Been here four months now and my wife joined me from Australia just two days before Carnaval began.
Carnaval is part of the Lenten Christian tradition in Roman Catholic countries of Central and South America. The festivities precede “Ash Wednesday” which is the official beginning of the six-week religious season of Lent, a time for atonement and introspective reflection. Traditionally Lent is a “meatless” season, so the carna (meat) in “Carnaval” refers to the meat we will all be giving up. It is the last celebration and outburst of non-reflective joy before Lent which sets a more solemn stage for Easter.
“Carnaval 2013” was February 7 thru February 12 with three days of parades with floats, street vendors, a true street-carnival midway complete with hawkers, and of course, Ripley’s Believe it or Not (in Español ).
I am not misspelling “Carnaval” as that is how it is spelled on the event posters. The colorful event is most notably celebrated along the Malecon, the beach walkway along the short front of La Paz. It is an event not to be missed. It also includes wonderful street vendors and stage performances by noted celebrities.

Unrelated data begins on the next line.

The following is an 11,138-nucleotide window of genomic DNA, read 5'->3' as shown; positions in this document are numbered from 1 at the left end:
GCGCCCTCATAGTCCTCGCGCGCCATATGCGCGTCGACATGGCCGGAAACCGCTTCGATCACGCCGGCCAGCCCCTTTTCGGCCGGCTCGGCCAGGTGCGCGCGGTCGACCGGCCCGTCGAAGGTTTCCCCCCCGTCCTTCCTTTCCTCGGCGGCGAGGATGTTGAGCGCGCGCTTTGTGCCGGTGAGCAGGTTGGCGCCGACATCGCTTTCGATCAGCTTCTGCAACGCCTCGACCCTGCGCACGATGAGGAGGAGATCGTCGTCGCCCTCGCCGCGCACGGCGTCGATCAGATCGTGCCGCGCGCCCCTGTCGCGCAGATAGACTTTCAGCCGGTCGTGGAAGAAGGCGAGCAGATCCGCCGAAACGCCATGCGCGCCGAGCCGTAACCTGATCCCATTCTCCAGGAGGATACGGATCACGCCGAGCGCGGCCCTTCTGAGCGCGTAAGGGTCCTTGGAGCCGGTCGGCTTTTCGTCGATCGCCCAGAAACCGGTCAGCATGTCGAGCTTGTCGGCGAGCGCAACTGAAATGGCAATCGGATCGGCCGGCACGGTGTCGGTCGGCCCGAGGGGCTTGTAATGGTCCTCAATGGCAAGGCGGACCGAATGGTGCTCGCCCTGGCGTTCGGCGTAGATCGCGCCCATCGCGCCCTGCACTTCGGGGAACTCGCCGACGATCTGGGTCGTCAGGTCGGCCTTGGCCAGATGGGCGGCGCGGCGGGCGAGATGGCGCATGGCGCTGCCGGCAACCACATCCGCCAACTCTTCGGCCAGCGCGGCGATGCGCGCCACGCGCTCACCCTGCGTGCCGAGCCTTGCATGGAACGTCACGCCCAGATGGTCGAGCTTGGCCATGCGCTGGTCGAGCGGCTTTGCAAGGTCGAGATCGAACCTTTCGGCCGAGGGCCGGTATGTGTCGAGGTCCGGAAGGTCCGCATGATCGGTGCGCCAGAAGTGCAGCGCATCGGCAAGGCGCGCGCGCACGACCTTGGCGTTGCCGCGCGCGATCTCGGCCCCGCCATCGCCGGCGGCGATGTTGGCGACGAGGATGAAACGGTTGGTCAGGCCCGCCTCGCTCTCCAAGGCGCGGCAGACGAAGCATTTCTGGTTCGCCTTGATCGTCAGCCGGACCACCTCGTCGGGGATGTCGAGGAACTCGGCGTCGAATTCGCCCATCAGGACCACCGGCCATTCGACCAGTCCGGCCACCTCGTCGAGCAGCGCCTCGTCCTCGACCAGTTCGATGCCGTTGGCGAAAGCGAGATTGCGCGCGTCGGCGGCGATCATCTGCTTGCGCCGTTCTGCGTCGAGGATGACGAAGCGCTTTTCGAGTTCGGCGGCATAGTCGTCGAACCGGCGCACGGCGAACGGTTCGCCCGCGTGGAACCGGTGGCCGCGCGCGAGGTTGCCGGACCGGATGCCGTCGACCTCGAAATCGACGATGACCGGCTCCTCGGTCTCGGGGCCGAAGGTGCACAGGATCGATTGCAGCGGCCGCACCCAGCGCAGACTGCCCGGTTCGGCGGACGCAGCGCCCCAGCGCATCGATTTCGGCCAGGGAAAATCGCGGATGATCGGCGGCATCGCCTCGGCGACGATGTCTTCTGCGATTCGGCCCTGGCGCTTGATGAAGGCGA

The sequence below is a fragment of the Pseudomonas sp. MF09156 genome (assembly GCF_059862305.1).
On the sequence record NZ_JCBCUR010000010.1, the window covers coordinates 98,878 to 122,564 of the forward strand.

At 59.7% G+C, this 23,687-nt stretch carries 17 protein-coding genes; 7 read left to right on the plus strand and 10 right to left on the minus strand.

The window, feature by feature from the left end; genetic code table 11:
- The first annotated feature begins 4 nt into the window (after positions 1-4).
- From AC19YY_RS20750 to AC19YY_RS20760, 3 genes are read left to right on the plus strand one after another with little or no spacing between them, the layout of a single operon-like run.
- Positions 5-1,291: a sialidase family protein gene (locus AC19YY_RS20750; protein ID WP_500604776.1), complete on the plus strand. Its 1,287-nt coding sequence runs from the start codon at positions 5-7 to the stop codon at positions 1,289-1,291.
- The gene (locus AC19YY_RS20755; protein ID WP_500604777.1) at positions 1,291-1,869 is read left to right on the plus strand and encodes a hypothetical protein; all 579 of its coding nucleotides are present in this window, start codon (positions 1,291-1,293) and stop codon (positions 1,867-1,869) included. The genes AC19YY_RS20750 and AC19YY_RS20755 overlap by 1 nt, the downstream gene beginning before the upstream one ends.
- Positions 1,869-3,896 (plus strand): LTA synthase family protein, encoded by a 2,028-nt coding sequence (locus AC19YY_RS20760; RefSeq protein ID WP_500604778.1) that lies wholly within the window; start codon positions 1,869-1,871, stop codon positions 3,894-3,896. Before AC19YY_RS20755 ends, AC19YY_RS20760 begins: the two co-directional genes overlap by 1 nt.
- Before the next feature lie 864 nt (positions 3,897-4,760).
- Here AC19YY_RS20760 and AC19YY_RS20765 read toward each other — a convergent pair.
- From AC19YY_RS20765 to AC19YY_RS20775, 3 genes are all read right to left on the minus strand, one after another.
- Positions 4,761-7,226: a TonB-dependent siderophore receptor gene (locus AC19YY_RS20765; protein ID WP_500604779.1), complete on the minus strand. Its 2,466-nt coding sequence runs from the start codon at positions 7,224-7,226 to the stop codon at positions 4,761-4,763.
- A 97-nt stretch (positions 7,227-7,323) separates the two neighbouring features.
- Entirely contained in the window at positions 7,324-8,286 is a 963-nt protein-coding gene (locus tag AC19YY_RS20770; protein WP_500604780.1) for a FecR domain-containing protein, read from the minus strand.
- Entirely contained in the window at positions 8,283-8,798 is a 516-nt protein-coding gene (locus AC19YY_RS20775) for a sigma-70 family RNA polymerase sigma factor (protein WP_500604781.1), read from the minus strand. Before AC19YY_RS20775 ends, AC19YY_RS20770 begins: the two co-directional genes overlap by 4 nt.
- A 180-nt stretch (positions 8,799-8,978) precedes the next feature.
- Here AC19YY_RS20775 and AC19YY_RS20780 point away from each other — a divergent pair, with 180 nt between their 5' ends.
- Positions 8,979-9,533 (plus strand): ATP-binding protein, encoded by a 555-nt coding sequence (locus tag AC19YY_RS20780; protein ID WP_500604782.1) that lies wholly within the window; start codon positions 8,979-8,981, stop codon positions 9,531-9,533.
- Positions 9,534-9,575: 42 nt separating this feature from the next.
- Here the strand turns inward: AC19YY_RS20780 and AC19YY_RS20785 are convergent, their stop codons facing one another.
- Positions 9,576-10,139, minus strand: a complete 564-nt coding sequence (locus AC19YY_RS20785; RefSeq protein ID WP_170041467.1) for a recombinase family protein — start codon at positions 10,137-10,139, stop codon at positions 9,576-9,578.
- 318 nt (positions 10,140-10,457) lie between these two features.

Unlike the more hedonistic Carnaval celebrations, this one is definitely family oriented (as you will see from the pictures that accompany).
Events typically start in early evening, around 5:30 pm, near dusk which is 6-7 pm this time of year here. This leaves you with good light to take photos and wander about. The evening will then not wind down till midnight for you late night wanderers.
We are currently in Marina de La Paz which is at the south end of the Malecon,and near the center of the city, which makes almost everything walking distance from your boat. So for us, the walk was about the length of a football field to see the start of the parade on Monday night. The parade start alternates north and south so all have a chance to be near the start.